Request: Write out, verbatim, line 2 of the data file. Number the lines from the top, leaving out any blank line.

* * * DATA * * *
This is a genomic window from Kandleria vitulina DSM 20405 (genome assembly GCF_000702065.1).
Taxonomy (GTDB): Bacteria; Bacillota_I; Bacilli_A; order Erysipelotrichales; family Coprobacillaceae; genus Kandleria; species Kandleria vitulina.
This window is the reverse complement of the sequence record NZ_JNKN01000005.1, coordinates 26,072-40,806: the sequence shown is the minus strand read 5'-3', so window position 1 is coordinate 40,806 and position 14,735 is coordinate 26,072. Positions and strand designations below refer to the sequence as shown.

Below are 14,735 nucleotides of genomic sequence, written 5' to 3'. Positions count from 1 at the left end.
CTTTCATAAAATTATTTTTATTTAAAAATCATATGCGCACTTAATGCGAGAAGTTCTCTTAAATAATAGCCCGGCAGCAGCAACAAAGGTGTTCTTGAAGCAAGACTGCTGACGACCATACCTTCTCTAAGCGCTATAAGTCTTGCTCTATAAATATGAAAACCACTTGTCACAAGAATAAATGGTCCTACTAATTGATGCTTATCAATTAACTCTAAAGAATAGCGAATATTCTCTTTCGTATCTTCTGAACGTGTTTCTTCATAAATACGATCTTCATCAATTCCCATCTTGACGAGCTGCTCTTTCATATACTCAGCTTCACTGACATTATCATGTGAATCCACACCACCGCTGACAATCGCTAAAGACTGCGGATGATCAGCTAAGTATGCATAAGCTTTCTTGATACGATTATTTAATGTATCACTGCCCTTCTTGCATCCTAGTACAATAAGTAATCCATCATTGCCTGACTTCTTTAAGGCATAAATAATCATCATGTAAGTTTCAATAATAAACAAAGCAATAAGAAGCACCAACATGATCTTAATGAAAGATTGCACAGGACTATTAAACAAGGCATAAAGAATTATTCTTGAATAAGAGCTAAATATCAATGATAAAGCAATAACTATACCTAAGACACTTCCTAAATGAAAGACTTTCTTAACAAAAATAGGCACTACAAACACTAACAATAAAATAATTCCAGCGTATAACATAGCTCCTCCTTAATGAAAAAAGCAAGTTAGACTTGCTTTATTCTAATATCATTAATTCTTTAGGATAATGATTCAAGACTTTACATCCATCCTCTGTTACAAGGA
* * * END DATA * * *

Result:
Taxonomy (GTDB): Bacteria; Bacillota_I; Bacilli_A; order Erysipelotrichales; family Coprobacillaceae; genus Kandleria; species Kandleria vitulina.